I typically post new stories from a long editorial calendar, but once in a while a great story comes into your life that can’t wait for a vacant slot. Peaches and The Mia Foundation is one of those stories.
A while ago a pet mom named Joy wrote to me asking for information about taking care of her two-month old severely disabled puppy. Peaches was born healthy, but she soon developed weakness in her hind legs that left her flat on her belly with her hind legs splayed.
Swimmer Puppy Syndrome
I knew from the symptoms that Peaches suffered from Swimmer Puppy Syndrome. Puppies with the syndrome has a very distinct look. They hold their limbs out to the side like a turtle. Dogs paddle their limbs to move around. It looks like they are swimming.
Puppies with the syndrome have weak adductor muscles which are responsible for pulling their legs together. The condition can affect the front limbs, hind legs, or all four. The cause of Swimmer Puppy Syndrome isn’t known, but certain breeds are more predisposed. Dachshunds, Yorkshire terriers, West Highland White terriers, English Cocker spaniels, Basset hounds, Pekinese, Cavalier King Charles spaniels, along with French and English bulldogs are prone.
With treatment, most puppies can recover from the condition. Without treatment puppies can suffer from complications like: respiratory problems, difficulty swallowing, aspiration, joint deformities, poor circulation and even death.
The Mia Foundation
I explained the syndrome to Joy, but then I decided to do an Internet search to see if there were any new resources. That’s when I came across a video of a puppy named Mick. Like Peaches, Mick was born with Swimmer Puppy Syndrome.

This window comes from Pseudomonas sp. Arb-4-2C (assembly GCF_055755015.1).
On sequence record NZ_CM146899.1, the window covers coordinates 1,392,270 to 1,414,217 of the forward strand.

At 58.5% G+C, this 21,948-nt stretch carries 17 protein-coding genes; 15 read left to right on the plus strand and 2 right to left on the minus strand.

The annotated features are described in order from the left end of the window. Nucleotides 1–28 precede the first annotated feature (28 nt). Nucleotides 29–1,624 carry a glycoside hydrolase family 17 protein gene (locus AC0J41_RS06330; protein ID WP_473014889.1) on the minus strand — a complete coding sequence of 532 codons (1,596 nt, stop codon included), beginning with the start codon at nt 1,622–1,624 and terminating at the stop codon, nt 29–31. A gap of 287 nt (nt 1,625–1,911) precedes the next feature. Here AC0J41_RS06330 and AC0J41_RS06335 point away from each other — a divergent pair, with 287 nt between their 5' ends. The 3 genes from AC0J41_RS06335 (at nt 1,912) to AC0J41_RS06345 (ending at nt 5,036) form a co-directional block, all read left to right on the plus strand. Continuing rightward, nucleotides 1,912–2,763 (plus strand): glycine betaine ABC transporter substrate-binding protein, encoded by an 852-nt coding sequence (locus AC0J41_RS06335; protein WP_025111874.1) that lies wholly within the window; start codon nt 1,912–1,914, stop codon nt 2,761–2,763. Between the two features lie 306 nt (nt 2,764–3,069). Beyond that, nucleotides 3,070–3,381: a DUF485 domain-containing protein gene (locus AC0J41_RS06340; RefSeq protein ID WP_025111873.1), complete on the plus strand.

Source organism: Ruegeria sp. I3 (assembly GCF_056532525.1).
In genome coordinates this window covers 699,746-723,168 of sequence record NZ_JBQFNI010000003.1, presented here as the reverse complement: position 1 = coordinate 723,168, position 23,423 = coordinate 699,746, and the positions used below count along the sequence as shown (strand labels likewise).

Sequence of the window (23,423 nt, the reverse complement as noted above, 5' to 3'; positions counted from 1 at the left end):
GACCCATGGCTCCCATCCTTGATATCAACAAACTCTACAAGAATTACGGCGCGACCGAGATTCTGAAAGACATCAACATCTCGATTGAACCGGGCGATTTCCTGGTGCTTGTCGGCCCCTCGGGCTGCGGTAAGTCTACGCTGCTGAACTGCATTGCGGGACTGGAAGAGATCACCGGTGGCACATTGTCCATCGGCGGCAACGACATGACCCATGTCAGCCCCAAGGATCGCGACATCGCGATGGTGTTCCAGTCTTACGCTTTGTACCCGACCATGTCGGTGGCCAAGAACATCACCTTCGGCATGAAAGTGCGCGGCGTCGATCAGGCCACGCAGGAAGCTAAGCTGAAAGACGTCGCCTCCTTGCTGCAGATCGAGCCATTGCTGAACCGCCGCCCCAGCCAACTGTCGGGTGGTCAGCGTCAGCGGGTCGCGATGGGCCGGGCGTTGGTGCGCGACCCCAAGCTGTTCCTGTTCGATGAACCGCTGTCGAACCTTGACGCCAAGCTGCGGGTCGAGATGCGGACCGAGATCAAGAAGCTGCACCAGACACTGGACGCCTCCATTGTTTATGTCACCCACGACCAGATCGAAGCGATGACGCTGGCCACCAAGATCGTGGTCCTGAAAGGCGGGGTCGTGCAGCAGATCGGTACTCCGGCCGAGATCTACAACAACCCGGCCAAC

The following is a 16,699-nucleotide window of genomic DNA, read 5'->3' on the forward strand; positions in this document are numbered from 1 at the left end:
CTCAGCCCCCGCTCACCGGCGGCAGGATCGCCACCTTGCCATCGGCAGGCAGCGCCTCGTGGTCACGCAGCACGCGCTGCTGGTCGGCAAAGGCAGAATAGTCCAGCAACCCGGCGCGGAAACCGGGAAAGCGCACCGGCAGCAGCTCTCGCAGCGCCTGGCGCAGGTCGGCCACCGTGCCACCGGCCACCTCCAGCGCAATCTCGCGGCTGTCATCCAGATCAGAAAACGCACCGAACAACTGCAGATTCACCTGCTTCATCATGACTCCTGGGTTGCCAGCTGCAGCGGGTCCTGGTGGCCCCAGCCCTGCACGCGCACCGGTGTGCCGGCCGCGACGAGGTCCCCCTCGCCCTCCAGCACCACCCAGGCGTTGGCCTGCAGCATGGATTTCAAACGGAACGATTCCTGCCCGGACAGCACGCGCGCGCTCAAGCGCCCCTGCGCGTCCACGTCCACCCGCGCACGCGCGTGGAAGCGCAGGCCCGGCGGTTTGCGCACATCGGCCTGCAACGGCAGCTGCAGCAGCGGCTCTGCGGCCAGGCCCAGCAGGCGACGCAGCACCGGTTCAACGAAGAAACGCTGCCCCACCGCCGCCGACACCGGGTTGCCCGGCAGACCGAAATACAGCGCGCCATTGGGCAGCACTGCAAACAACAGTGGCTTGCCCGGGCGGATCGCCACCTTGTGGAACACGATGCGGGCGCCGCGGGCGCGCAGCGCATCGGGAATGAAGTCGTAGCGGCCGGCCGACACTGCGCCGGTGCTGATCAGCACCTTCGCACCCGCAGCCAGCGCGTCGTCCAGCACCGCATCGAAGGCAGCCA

But this little puppy got help from The Mia Foundation. It’s a nonprofit group that gets treatment for puppies and kittens born with birth defects. Then they find them new homes. The organization got its start in honor of a tiny Chihuahua named Mia who was scheduled to be euthanized due to a cleft palate. The Mia Foundation stepped in to save her.
Did you know that nearly 90% of the pets born with deformities are euthanized? It’s sad, but true. The Mia Foundation tries hard to end that statistic by saving young disabled animals all over the world.
I shared this information with Joy and she immediately contacted the organization for Peaches. I hadn’t heard from Joy in a while, but then I received a photo. It’s the one at the top of this post showing Peaches standing on her own. I was so happy that I put my editorial calendar aside so I could share the story with you.
The Mia Foundation put together this amazing video about the rehab process to get puppies like Peaches and Mick walking again.
If you like this story, try this: The Healing Power of Dogs